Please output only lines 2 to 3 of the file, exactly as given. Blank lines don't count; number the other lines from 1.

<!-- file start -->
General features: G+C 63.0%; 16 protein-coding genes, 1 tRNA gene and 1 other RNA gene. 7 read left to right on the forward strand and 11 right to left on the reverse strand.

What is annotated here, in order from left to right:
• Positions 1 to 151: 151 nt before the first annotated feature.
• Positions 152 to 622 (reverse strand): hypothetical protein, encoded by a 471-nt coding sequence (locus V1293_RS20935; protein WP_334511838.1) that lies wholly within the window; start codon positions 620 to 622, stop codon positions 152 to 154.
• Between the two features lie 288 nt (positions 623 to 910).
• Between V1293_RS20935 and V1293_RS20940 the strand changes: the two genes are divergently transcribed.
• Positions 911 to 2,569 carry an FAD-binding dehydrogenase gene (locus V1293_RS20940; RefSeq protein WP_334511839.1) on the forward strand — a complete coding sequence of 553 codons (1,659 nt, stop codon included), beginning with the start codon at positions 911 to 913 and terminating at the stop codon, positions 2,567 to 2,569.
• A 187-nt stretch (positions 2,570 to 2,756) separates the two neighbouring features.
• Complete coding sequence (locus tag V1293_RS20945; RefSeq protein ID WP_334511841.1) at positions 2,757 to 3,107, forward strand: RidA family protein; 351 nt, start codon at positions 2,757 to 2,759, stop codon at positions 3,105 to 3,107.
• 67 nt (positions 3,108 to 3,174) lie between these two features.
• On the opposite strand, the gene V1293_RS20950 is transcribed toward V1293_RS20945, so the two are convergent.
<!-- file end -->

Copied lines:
What is annotated here, in order from left to right:
• Positions 1 to 151: 151 nt before the first annotated feature.